My earliest memory of Halloween only exists in fragmentary snapshots: a duct-tape knife protruding from my brother’s back, fake blood running down an old shirt; hay bales, and a faintly lit corner where a woman read stories out load; my costume – Dennis the Menace, a character I was only vaguely aware of: three dots on each cheek, overalls, and an artificial cow-lick spiked up on the back of my head. I was 4 or maybe 5, and my parents thought I was adorable.
Halloween in my mind is the flickering orange light of a candle fluttering out from holes in a ceramic ghost, casting unsteady bats and crescent moons out into the darkened room with my mom and I; it’s the color of dead leaves and pumpkins, and the solitary caw of a crow echoing against bare branches and the cold October sky; it’s pumpkin seeds and pumpkin guts, scooped and stacked on outdated newsprint with the large metal serving spoon we kept in a drawer with the other tableware; it’s trick-or-treating at the mall, “Halloweentown” on the Disney Channel, a harvest party at a friend’s church.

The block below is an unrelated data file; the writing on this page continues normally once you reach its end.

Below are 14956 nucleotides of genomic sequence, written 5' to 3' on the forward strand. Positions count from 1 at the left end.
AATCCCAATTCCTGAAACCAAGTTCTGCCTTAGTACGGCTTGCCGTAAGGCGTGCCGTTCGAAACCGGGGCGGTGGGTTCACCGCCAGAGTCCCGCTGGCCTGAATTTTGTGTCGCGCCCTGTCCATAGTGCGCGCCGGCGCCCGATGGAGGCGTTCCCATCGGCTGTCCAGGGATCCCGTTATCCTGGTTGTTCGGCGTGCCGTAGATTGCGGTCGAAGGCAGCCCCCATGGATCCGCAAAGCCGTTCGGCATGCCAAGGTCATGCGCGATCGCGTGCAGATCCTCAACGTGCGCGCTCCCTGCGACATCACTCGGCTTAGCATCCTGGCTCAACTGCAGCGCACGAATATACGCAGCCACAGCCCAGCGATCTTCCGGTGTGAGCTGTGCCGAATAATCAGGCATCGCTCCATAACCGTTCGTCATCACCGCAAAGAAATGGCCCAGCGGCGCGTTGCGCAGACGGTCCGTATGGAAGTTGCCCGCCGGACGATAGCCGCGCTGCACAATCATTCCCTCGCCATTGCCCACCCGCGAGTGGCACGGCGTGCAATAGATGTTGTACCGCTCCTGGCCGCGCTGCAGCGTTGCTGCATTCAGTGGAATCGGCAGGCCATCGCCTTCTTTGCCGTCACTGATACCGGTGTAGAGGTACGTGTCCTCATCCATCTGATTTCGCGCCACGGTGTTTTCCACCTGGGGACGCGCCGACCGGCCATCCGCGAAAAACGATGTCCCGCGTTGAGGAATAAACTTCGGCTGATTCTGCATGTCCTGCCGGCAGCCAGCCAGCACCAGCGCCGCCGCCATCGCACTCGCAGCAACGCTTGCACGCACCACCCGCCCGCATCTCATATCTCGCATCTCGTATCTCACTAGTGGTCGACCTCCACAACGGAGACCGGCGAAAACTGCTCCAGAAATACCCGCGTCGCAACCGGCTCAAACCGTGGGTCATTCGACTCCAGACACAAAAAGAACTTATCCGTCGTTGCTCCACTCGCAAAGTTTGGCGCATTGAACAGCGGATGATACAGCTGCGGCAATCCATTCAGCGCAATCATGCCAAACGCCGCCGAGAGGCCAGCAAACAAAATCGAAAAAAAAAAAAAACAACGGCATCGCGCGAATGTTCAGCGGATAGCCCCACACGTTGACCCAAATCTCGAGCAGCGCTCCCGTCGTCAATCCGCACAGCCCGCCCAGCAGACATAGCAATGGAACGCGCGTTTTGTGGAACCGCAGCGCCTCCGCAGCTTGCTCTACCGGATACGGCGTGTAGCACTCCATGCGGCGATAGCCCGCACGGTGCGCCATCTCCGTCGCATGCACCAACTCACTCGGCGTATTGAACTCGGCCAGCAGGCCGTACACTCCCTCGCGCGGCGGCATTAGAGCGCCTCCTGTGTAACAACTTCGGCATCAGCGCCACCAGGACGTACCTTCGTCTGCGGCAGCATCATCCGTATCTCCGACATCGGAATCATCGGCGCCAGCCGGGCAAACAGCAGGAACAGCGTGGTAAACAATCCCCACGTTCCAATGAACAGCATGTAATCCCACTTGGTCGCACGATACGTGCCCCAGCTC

It’s one of my favorite holidays.
Of course, it doesn’t come close to Christmas, king of the American pantheon. Nothing can come close to that particular holiday’s achievements, although that’s for another blog post. Halloween, though, has its charms. For one, it’s the only fun holiday we have: Thanksgiving and Christmas, while fun, are still tinged with sobriety: even if you aren’t religious, you’re still encouraged to take time to be thankful for what you have, to appreciate your family and loved ones, and to be a kinder and better person over all. Despite the growing materialism of the big holidays, they still have some heart.
Halloween has no heart, and that’s why it’s so fun. Any deeper meaning it once had has been long lost to the mists of time and geography, leaving only a celebration of mock-fear and an excuse for kids to eat candy and adults to drink liquor. Costumes, of course, play an integral role in Halloween, creating a sense of the carnivalesque (to slightly inaccurately borrow a term from literary criticism) – that is, it turns things upside down. People can pretend to be who they want to be, at least for a night. Maybe that’s what Halloween is all about: pretending things are real. Nobody really believes in monsters, but for one night a year, we embrace that fear of the “things that go bump in the night,” and we have fun with it.